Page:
We’ve been soaking up all Indiana University has to offer. Including an evening with Mike Ehrmantraut, the cop-turned-hired-killer from Breaking Bad. He’s an IU alum, who knew? And no one died during the course of the event. That’s Rick and Jim in the audience; Jim’s the one not paying attention.
“Here is one of the worst things about having someone you love die: It happens again every single morning.” ~ Anna Quindlen
I love growing herbs. Mostly by chance, but we end up getting some nice stuff like French tarragon (a perennial), Greek oregano, savory, sage, rosemary (I LOVE rosemary but have only ever semi-successfully overwintered it once). This year we added ginger mint and chocolate mint. Mint tends to misbehave and spread everywhere, so we harvested and then dug it up. Anyone have a good recipe for mint tea? These bunches will hang in the basement to dry. Ed approves.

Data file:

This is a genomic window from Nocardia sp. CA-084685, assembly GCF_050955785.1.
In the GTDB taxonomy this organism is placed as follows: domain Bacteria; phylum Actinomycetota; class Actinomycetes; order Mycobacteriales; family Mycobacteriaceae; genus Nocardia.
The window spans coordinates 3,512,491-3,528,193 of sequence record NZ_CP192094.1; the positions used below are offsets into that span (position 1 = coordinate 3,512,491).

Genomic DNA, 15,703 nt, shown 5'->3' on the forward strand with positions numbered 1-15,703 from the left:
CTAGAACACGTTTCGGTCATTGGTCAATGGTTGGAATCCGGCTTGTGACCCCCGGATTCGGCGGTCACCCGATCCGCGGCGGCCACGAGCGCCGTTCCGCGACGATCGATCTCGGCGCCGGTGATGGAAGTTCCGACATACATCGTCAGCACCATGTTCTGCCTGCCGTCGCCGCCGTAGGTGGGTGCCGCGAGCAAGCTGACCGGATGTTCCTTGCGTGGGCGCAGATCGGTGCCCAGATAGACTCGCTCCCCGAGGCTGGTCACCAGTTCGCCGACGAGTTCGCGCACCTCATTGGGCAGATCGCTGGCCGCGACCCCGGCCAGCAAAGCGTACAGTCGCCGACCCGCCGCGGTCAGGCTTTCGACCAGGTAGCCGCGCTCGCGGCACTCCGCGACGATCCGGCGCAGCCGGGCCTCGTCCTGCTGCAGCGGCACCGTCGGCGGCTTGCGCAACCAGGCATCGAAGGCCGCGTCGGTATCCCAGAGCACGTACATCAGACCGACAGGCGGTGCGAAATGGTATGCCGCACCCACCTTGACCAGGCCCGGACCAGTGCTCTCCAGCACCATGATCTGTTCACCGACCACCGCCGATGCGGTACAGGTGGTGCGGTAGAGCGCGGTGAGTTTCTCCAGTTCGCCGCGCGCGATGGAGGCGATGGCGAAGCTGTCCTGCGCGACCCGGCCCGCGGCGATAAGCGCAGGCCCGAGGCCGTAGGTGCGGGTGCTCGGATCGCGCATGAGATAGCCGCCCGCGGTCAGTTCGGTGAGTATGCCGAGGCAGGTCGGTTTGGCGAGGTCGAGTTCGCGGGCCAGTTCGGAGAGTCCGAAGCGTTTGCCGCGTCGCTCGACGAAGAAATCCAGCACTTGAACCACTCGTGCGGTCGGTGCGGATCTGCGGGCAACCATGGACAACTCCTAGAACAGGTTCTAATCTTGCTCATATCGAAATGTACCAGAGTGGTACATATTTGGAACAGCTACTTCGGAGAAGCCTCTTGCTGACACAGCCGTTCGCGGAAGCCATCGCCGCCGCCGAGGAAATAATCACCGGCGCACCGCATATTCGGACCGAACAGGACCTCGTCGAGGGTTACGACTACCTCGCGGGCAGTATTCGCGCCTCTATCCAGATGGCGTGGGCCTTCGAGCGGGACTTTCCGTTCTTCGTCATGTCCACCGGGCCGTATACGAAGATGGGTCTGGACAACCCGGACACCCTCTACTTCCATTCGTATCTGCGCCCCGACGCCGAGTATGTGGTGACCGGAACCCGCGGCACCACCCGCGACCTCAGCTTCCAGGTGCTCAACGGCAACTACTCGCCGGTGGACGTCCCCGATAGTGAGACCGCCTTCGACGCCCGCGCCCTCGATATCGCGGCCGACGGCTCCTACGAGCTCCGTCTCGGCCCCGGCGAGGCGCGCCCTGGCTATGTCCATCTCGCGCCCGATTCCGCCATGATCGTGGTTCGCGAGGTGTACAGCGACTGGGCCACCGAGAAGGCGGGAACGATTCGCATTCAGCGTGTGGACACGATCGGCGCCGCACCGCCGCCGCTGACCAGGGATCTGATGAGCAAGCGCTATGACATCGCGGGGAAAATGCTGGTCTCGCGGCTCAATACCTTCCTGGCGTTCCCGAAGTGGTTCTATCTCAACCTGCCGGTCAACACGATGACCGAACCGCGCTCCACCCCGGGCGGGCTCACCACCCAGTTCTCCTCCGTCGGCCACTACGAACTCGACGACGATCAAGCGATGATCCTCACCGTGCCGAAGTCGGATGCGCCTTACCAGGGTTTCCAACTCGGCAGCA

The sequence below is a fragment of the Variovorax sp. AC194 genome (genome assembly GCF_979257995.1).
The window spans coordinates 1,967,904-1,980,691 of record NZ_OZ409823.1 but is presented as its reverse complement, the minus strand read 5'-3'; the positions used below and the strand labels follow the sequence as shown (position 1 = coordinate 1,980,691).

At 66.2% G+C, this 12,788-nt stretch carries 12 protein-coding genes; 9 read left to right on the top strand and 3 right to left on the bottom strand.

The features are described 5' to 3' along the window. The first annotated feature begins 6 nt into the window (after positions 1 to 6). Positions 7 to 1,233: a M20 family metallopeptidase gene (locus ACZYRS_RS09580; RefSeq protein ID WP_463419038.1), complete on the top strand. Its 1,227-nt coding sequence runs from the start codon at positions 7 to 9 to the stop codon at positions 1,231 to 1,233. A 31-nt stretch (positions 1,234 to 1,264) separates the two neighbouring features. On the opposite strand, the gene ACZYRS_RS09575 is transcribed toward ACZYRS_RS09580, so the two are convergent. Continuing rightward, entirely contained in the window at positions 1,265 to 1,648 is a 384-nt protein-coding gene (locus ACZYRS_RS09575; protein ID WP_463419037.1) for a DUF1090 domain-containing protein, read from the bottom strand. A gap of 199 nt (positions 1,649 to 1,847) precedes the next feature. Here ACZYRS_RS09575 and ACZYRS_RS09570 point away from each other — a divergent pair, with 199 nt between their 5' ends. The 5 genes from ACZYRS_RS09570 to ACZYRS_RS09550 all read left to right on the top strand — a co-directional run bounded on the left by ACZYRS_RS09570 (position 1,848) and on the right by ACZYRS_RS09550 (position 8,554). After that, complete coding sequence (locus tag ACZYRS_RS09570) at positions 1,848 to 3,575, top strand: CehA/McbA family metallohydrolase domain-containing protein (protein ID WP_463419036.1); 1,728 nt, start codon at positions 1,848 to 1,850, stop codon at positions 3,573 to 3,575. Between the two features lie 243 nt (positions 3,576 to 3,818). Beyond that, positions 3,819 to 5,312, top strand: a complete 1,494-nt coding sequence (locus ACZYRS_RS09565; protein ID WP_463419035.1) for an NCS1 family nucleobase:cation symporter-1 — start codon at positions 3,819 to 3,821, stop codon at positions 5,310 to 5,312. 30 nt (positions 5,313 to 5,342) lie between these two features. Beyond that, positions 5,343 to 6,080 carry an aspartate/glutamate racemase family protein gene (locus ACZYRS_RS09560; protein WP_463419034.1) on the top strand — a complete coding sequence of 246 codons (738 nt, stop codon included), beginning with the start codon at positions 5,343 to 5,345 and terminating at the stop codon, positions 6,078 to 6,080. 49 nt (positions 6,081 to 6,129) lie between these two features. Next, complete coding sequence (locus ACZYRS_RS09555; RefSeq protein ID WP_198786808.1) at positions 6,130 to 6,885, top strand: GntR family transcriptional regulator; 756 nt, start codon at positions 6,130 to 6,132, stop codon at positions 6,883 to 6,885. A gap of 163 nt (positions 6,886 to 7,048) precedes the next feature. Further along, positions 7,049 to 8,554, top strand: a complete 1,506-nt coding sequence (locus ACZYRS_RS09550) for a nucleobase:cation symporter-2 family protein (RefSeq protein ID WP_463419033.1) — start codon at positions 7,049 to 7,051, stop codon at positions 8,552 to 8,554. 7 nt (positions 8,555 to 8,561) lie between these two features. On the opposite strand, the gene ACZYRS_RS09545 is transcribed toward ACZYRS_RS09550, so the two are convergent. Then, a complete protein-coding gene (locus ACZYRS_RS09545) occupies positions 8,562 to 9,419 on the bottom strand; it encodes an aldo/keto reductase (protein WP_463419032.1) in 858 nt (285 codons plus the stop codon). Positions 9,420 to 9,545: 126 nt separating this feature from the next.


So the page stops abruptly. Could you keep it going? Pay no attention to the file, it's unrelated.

I am thrilled to be part of a new book project that will feature the personal and sometimes very intimate stories of people who have FASD (fetal alcohol spectrum disorder), their parents and families. I think I mentioned this in an earlier post, but this book is going to be an eye-opener! I’ve been around disability stuff since about 1982 when I took a communications job with the Saskatchewan Association for Community Living, and not too long after met my future husband Rick, and stepkids Jim, who has Down syndrome, Erin and Benjamin. A bit of a life changer and I’ve always considered that one of the job benefits. But even though I’ve been close to disability issues since then, this new project has been an eye-opener for me. Over the last few months, I’ve spent a week in Calgary collecting stories from people who have FASD, and adoptive/foster/biological parents. I went to Grande Prairie to meet a young woman with FASD who is determined to make a good life for herself and her brother. The old stereotype about someone who has FASD left the barn a long time ago! This past week, I spent several days in Edmonton meeting people who have FASD, and parents who have stepped up to share their experiences. This book will be positive, hopeful and full of authentic stories that will shift the way people think about FASD. My last interview, one of six, in Edmonton was with a dynamic and courageous woman called Angel who pulled herself out of a chaotic pattern of alcohol and drugs, determined to manage her FASD and make a life for herself. She’s about to embark on a computer course and is one of the most determined and committed people I’ve ever met. And I like her because she thought I am in my early 40s ha ha. I’m pretty enthused about this project, maybe you can tell. It’s a joint project between the Alberta Association for Community Living and the Alberta FASD Family Advisory Council. Stay tuned!